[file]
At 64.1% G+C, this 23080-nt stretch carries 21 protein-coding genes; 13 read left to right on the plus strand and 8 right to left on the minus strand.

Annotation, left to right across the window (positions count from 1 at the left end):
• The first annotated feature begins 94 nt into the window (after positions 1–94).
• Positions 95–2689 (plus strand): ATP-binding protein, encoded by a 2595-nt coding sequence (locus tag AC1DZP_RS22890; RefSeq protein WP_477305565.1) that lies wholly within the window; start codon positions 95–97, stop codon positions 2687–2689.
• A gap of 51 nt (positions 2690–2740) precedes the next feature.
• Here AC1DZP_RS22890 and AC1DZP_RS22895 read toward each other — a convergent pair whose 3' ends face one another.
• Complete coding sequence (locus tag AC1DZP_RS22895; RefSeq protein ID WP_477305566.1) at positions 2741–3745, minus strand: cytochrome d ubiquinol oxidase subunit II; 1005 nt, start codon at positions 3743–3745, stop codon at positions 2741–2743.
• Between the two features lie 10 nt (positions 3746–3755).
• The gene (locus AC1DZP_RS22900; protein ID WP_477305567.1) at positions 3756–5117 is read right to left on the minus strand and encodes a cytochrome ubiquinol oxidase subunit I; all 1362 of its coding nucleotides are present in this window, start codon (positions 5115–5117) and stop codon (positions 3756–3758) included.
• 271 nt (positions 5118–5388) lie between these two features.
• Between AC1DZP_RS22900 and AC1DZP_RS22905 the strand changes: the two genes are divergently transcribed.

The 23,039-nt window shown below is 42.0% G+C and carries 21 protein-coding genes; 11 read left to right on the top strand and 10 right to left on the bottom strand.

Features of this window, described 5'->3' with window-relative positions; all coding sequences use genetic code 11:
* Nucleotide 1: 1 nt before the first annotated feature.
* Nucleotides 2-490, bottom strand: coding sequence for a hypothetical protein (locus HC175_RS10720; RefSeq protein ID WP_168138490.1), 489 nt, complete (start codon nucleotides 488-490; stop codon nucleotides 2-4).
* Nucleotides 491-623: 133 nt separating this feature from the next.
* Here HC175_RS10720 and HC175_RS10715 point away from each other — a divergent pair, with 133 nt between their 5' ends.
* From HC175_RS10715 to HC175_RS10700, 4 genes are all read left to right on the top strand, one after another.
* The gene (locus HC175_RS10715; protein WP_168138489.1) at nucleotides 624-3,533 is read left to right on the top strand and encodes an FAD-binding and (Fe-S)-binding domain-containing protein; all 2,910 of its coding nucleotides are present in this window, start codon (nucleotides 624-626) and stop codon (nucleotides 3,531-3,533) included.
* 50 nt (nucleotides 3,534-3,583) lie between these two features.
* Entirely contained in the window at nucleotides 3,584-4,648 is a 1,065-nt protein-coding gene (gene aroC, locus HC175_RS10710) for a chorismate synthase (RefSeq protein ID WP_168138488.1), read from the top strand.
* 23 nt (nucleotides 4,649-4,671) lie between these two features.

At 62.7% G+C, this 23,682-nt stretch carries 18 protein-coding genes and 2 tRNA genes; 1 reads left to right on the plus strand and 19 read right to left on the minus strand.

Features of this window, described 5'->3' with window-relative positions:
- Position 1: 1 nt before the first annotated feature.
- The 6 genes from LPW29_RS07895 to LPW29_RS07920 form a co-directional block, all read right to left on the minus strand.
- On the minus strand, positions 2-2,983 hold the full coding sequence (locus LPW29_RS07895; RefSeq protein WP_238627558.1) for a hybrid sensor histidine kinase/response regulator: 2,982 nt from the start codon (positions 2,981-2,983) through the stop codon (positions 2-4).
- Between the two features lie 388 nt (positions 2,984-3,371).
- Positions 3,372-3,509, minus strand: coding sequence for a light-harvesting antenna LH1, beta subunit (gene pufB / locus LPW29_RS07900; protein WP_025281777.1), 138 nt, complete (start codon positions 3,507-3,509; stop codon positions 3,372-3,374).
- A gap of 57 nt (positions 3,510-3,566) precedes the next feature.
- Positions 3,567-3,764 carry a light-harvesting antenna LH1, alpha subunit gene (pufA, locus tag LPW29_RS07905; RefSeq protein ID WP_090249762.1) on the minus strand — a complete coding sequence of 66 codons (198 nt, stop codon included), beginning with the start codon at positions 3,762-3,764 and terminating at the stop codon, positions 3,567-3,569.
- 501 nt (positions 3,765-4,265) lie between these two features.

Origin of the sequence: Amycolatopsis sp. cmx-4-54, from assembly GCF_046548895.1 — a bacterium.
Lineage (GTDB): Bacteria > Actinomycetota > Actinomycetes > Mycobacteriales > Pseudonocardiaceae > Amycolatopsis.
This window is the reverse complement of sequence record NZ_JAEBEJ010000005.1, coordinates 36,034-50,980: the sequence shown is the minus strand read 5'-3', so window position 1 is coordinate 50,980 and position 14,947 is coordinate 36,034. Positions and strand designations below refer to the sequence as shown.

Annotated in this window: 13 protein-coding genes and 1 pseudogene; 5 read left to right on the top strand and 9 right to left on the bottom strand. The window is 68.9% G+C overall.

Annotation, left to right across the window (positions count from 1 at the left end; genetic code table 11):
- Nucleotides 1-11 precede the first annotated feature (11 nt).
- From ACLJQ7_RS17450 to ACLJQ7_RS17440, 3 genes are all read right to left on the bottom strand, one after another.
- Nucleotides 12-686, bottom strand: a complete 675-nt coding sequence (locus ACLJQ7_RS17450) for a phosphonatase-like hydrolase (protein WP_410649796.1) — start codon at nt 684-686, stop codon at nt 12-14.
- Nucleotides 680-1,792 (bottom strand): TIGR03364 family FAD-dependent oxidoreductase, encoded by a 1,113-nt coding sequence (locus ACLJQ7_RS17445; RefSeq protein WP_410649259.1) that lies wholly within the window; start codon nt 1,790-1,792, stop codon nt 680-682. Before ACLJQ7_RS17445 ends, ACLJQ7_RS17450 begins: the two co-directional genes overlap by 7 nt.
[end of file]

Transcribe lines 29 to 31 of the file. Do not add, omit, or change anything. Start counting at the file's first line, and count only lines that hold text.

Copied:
- Positions 3,372-3,509, minus strand: coding sequence for a light-harvesting antenna LH1, beta subunit (gene pufB / locus LPW29_RS07900; protein WP_025281777.1), 138 nt, complete (start codon positions 3,507-3,509; stop codon positions 3,372-3,374).
- A gap of 57 nt (positions 3,510-3,566) precedes the next feature.
- Positions 3,567-3,764 carry a light-harvesting antenna LH1, alpha subunit gene (pufA, locus tag LPW29_RS07905; RefSeq protein ID WP_090249762.1) on the minus strand — a complete coding sequence of 66 codons (198 nt, stop codon included), beginning with the start codon at positions 3,762-3,764 and terminating at the stop codon, positions 3,567-3,569.